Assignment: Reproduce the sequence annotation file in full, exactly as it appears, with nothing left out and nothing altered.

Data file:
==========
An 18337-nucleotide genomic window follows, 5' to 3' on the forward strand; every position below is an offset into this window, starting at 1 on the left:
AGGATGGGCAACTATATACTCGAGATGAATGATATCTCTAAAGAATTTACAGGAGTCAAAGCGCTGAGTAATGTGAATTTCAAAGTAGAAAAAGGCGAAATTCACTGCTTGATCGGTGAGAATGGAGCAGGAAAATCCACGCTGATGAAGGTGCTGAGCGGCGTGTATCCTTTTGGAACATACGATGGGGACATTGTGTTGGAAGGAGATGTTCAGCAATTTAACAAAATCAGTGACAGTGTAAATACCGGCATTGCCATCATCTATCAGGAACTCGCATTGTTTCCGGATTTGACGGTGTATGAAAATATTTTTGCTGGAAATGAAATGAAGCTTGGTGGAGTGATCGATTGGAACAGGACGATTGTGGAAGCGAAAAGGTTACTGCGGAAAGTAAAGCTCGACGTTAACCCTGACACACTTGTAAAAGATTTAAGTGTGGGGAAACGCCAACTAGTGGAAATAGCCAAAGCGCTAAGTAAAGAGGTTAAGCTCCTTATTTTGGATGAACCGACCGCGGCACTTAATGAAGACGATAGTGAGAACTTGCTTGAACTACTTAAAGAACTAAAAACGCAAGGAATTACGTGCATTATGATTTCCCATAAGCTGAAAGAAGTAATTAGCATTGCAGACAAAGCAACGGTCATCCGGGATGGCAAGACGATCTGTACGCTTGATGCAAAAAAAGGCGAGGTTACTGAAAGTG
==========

An 18337-nucleotide genomic window follows, 5' to 3' on the forward strand; every position below is an offset into this window, starting at 1 on the left:
AGGATGGGCAACTATATACTCGAGATGAATGATATCTCTAAAGAATTTACAGGAGTCAAAGCGCTGAGTAATGTGAATTTCAAAGTAGAAAAAGGCGAAATTCACTGCTTGATCGGTGAGAATGGAGCAGGAAAATCCACGCTGATGAAGGTGCTGAGCGGCGTGTATCCTTTTGGAACATACGATGGGGACATTGTGTTGGAAGGAGATGTTCAGCAATTTAACAAAATCAGTGACAGTGTAAATACCGGCATTGCCATCATCTATCAGGAACTCGCATTGTTTCCGGATTTGACGGTGTATGAAAATATTTTTGCTGGAAATGAAATGAAGCTTGGTGGAGTGATCGATTGGAACAGGACGATTGTGGAAGCGAAAAGGTTACTGCGGAAAGTAAAGCTCGACGTTAACCCTGACACACTTGTAAAAGATTTAAGTGTGGGGAAACGCCAACTAGTGGAAATAGCCAAAGCGCTAAGTAAAGAGGTTAAGCTCCTTATTTTGGATGAACCGACCGCGGCACTTAATGAAGACGATAGTGAGAACTTGCTTGAACTACTTAAAGAACTAAAAACGCAAGGAATTACGTGCATTATGATTTCCCATAAGCTGAAAGAAGTAATTAGCATTGCAGACAAAGCAACGGTCATCCGGGATGGCAAGACGATCTGTACGCTTGATGCAAAAAAAGGCGAGGTTACTGAAAGTG